1. At langley dam fishery when there is a west blowing wind it is advisable to stay at the near side around the reeds, and the bank near the house. Traditional wet flies are what you should be using to be sure of a catch on days like these. Things like kate mclaren and soldier palmer, or any brown or black bushy wet fly, most of the traditionals work. The retrieve should be a normal stripping retrieve at a medium pace. Good luck

  2. At sweethope lough if you are fishing the smaller lake, try and get a cast in where the waterfall area enters the lake, any flies work around this area, as it is a trout haven. this is because most fly fishermen can’t get their cast in there, but if you can do that you should be in for a a good fish, or maybe if a pike!

  3. I was trying to get a pal of mine into fly fishing and managed to blank superbly as did he. there was plenty of activity at the surface, but they were not interested at all in any dries (it was feburary but they was something hatching) or all manner of bloodworm and nymph suspended near surface. not even a nibble. any suggestions greatly received

  4. Hello, I used fish at clay lane about once twice a week for a while, mainly when none of the Derbyshire rivers had rods available (Which I thoroughly suggest to any of the keen dry fly fisherman out there).
    I always found the key to katching fish in a reservoir or a small lake, despite what the guilies too tell you, fish at the moment go mainly fore lures, stupidly big and sparkly, I personally stay away from them as I tend to stick with dry fly or nyphs. The reason they like them are not are not natural in the wild, as the fish are all fed on fish food, thats what they primarily eat, so when they see your Grey wolf floating above the surface film, it doesnt even contend to the big chunk of biscit comes down there.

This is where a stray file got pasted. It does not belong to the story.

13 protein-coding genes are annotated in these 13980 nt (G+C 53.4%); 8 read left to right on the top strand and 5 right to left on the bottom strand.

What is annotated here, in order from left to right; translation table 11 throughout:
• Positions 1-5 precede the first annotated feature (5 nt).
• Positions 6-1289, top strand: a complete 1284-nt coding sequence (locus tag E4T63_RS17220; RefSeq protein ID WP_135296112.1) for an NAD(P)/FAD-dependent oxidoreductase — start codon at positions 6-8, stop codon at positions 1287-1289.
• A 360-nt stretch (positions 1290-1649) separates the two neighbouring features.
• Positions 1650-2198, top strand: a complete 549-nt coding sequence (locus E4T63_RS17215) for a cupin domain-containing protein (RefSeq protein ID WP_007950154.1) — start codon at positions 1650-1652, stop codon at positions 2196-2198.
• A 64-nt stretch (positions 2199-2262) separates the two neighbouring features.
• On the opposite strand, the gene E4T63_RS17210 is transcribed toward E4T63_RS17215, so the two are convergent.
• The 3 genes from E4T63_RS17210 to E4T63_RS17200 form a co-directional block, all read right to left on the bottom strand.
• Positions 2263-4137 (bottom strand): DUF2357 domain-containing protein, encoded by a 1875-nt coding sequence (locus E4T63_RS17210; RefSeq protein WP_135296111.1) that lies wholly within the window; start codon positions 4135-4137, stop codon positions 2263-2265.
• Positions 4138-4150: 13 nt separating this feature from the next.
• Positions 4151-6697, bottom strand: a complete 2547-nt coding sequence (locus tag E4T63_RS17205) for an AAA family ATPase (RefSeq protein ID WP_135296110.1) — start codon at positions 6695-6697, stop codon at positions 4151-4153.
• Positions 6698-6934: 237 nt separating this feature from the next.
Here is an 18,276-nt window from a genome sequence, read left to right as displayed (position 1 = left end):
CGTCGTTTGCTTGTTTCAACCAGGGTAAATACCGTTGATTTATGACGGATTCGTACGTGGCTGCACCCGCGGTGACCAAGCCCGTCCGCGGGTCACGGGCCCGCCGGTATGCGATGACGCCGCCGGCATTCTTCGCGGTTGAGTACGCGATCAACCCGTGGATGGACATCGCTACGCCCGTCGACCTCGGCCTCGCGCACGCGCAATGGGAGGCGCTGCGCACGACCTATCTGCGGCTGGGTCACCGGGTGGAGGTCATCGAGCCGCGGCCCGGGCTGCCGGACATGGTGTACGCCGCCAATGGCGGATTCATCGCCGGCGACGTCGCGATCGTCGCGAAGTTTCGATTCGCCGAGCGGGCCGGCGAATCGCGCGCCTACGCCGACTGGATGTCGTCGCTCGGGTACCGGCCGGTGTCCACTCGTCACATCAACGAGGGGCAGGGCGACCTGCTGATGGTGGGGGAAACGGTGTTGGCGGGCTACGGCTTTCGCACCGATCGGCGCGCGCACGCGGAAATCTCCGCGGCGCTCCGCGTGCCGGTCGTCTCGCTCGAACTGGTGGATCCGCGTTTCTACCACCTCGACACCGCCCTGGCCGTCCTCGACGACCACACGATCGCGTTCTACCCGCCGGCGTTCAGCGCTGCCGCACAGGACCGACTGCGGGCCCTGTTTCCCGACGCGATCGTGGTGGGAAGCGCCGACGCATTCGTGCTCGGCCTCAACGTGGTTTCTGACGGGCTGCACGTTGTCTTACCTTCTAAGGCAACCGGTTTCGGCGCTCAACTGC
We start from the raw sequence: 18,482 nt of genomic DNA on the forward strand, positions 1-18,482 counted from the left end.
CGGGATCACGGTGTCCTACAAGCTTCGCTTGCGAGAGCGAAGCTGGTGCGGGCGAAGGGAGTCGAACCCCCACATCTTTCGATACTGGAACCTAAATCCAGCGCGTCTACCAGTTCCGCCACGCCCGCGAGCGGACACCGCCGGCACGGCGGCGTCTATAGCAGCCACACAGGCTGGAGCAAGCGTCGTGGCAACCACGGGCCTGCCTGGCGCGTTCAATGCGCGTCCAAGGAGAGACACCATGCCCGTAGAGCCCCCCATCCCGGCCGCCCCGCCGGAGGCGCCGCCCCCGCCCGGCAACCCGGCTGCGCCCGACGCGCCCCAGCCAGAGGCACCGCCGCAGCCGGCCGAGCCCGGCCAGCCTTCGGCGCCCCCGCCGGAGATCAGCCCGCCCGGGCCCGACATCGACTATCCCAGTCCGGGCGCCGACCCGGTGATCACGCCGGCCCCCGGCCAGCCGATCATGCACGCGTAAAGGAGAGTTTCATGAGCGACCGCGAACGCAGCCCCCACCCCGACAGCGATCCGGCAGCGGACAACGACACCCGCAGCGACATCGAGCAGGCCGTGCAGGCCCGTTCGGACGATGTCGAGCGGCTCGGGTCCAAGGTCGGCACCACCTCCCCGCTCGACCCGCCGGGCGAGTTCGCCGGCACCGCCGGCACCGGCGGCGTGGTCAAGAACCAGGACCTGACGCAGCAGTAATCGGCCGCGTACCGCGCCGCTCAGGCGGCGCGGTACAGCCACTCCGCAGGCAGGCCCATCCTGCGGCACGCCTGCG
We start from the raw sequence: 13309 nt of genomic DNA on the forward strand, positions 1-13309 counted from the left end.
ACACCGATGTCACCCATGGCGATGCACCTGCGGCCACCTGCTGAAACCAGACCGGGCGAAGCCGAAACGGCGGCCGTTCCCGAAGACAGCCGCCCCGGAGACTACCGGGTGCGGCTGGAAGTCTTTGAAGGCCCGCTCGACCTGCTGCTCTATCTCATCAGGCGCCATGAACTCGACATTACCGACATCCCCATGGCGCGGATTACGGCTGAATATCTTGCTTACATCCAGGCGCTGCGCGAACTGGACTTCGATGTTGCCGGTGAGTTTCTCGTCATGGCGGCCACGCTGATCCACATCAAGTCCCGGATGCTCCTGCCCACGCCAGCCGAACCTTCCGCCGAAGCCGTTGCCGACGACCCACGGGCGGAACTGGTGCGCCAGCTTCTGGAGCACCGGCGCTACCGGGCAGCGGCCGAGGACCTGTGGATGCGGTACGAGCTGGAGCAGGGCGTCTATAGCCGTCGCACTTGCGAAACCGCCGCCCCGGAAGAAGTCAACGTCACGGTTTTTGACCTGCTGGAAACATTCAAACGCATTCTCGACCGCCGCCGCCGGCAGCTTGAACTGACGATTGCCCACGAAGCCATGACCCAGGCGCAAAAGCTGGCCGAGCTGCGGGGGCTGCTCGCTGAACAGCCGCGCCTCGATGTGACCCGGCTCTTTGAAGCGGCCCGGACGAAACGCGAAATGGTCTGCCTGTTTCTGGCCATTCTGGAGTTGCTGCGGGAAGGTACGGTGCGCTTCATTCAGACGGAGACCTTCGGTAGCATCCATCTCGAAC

So if you want to catch fish, and alot of them use Lures, however if your like me stick to the traditional patterns. Another tip, when it gets tricky I often find that it helps to use a realy small fly, with a No.22 hook or something.

  5. I would suggest to the novice fly-fisherman a few rules of thumb/tips, from my experiences…

    1, study catch returns ,
    2, talk to owner,
    3, locate fish,hot spots etc…
    4, ensure your set up is refined and well, use floating line/tippet when you want to fish on the surface/sub surface.
    5, when surface fishing, de-grease line at least 18 inches from fly.
    6,be patient, it is an art and will require a degree of skill.
    7, If you are not using leaders, ensure the hook line is at least 6 foot long. Two out-stretched arm lengths is an ample guide !
    8, Always study/watch the water.
    9, Don’t be afraid to ask the local/regulars , they will always be happy to help (well most of them anyway! )
    10,Dont give up , many fly-men have had plenty of blanks…To catch a fish on a new water on your own, with no knowledge is probably rare ! Water craft and knowledge goes a long way.
    Good luck,tight lines and always leave the water as you found it !